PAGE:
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Monday, October 31, 2016


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Chanson de Roland

Just when I thought that my reasons for detesting Facebook has been exhausted, I learn this. So in addition to violating our privacy by collecting our personal information and profiling us and then selling all of us, that is, our personal information and our profiles, to advertisers, marketers, political campaigns, etc., as if we were a bunch of field slaves at auction; and engaging in censorship of views and news stories in ways that have been shown to discriminate against conservatives, censor stories critical of Facebook, and otherwise promote the views of its Mark Zuckerberg and/or his senior managers; conduct tests on its users without their knowledge, much less their permission by controlling the content that they are exposed to, we know have Facebook as abettor and facilitator of racist advertising. To borrow, the phrase of one of the biggest beneficiaries of it political contributions, Hillary Clinton, Facebook should be in the basket of deplorables.

Now, that they have been called on it, I suppose that Facebook will have to do something other than be guided, as it almost always is, by the principles of doing what makes the most profit, as long as we can get away with it, and if it doesn't get away with it, it is better to ask for forgiveness rather than permission.

These social media companies are becoming way to powerful in our lives and in our politics. Thus, it is time to apply venerable legal principles to curb their power and wealth. First, it should be acknowledged that our personal information, that we author online, is our property in which we have a copyright; second, where companies have too much market share based not on a superior product and, thus, winning the battle of competition but merely because of what are known as network effects, antitrust law should be applied to break those companies up into independent competitive units with smaller market shares but which are interoperable, so that users on one social media company can fully interact with those on another such company; in addition to acknowledging our ownership of our personal information, as set forth supra, Congress should empower the FTC to protect our privacy from un-consented to intrusion and unfair commercial agreements; parents should be allowed to have access to and control of the Facebook accounts of their minor children; and Facebook should not be allowed to discriminate in its services against content based on its ideas, political philosophy, and or expression, provide that content and expression is decent, civil, lawful, and reasonable.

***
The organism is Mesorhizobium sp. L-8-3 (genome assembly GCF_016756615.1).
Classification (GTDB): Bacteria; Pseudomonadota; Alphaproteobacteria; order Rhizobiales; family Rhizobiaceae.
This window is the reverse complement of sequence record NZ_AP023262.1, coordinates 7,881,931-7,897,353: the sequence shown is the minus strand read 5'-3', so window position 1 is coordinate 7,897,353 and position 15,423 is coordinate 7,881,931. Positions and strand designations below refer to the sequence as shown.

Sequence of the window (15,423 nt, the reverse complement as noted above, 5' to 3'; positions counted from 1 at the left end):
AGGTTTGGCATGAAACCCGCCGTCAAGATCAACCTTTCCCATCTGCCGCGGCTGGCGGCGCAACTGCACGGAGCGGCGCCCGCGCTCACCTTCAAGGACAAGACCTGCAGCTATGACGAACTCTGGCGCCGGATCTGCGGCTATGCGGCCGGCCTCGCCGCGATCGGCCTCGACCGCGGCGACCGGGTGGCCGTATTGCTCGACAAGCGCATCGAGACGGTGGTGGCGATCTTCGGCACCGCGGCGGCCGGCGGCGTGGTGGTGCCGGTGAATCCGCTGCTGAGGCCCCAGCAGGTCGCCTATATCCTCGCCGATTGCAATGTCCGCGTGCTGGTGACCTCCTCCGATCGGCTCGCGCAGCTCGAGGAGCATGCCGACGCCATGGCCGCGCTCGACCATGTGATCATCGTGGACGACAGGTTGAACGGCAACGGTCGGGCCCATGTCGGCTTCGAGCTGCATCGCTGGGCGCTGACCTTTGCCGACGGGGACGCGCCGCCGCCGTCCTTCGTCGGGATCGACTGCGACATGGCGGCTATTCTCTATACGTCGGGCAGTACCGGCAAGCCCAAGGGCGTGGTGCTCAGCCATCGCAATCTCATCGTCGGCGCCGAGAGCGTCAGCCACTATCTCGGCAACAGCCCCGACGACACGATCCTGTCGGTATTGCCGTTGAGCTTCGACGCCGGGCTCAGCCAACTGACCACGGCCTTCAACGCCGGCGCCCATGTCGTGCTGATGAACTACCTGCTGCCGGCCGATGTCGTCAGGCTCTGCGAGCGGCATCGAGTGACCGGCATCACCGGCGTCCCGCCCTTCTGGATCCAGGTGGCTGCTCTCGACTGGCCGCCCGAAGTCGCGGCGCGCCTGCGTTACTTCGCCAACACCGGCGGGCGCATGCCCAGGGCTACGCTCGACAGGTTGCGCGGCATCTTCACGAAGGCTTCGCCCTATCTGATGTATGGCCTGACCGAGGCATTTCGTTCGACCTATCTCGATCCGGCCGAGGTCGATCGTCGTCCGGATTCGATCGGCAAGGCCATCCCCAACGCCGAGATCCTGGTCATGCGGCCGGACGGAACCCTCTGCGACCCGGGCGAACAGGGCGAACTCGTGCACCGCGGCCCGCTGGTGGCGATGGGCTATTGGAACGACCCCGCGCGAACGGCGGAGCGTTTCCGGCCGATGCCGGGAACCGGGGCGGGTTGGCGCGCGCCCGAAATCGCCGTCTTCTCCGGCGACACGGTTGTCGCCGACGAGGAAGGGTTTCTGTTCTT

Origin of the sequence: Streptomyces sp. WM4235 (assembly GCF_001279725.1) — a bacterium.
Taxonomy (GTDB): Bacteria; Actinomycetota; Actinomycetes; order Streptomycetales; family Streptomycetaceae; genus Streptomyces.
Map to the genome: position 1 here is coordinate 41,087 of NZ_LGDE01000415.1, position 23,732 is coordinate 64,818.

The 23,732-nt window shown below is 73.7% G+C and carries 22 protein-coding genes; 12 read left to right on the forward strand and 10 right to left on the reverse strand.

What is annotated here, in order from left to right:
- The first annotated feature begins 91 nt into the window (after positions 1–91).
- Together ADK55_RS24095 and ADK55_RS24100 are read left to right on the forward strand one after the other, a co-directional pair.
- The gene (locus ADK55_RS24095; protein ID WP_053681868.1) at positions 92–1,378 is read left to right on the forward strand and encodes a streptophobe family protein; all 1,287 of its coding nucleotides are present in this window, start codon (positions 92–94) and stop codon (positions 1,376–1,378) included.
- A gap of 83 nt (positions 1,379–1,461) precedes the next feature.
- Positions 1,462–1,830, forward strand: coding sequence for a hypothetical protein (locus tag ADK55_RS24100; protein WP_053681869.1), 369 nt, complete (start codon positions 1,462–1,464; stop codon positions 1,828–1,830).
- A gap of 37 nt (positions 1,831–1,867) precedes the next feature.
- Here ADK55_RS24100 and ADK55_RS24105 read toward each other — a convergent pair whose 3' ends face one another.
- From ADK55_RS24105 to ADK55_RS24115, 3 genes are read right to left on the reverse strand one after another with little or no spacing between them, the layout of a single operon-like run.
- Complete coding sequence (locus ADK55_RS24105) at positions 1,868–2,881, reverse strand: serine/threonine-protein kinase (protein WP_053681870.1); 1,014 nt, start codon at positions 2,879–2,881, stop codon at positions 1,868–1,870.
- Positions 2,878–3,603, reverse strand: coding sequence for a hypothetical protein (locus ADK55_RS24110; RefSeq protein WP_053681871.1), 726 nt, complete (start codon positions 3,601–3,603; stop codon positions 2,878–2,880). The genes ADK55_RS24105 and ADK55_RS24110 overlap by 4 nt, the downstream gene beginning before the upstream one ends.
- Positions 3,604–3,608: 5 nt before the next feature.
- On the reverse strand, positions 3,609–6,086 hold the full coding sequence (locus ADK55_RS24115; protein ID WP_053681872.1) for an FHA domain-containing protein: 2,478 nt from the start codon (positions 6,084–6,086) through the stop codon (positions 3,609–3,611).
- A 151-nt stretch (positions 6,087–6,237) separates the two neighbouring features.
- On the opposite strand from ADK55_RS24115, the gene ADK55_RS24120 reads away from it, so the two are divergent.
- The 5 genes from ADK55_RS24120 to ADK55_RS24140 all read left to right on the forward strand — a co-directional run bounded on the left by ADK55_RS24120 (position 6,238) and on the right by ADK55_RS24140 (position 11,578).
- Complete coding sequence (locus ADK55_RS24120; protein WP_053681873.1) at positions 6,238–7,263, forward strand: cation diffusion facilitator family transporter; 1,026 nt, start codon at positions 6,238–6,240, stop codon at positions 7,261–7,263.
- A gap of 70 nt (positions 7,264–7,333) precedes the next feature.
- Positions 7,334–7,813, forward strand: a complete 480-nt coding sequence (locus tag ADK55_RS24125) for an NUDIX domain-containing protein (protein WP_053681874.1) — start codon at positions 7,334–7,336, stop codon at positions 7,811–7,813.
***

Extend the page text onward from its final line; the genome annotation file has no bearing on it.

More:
These are some of the reforms that are needed to prevent Facebook's pernicious social effects and violation of personal rights, which should also be applied to any social media that has significant market share in any relevant market.



Thanks to Roland for the comment. Yes, this is very troubling. There are valid applications to filter on race, such as advertisers selling food, hair care products, and such. It seems that too many Americans either don't know or have forgotten that there are both federal and state laws prohibiting discrimination in housing, which these FBook filters allegedly facilitate. Some people mistakenly believe that these housing filters are okay given recent trends in "big data" and data mining.

While some readers know this history, I think that it is important to remind all readers that the United States has a long, sordid history of people being discriminated against when trying to buy, sell, rent, or finance a place to live. I hope that today's blog post (and future posts) will encourage readers to familiarize themselves with anti-discrimination laws, so they can tell the difference and know their rights.

Some sources for people unfamiliar with anti-discrimination laws in housing:

What Kind of Housing Discrimination Is Illegal?

And, the Federal law:

Fair Housing Act

In its race to make money and maximize profits, it seems that Facebook did not think through instances, applications, or use models where the filters can be applied illegally. Or maybe Facebook's attorneys judged that the advertiser would be liable in court (and not Facebook) for using the filters illegally. Either way, ethically dubious.


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